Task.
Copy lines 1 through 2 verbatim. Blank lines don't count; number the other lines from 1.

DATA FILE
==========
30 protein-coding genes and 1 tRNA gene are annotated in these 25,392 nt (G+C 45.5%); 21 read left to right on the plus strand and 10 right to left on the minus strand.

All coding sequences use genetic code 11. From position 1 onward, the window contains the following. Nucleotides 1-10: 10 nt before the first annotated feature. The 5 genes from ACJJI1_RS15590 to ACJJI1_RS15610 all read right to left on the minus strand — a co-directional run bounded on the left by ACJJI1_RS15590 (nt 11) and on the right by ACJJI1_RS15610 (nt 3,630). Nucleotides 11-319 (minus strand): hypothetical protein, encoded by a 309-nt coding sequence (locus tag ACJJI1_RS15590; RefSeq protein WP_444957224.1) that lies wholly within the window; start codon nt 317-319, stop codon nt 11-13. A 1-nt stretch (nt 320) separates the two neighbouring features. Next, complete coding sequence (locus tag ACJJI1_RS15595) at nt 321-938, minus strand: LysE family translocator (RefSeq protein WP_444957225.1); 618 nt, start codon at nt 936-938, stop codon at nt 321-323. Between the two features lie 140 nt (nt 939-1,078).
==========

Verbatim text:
30 protein-coding genes and 1 tRNA gene are annotated in these 25,392 nt (G+C 45.5%); 21 read left to right on the plus strand and 10 right to left on the minus strand.

All coding sequences use genetic code 11. From position 1 onward, the window contains the following. Nucleotides 1-10: 10 nt before the first annotated feature. The 5 genes from ACJJI1_RS15590 to ACJJI1_RS15610 all read right to left on the minus strand — a co-directional run bounded on the left by ACJJI1_RS15590 (nt 11) and on the right by ACJJI1_RS15610 (nt 3,630). Nucleotides 11-319 (minus strand): hypothetical protein, encoded by a 309-nt coding sequence (locus tag ACJJI1_RS15590; RefSeq protein WP_444957224.1) that lies wholly within the window; start codon nt 317-319, stop codon nt 11-13. A 1-nt stretch (nt 320) separates the two neighbouring features. Next, complete coding sequence (locus tag ACJJI1_RS15595) at nt 321-938, minus strand: LysE family translocator (RefSeq protein WP_444957225.1); 618 nt, start codon at nt 936-938, stop codon at nt 321-323. Between the two features lie 140 nt (nt 939-1,078).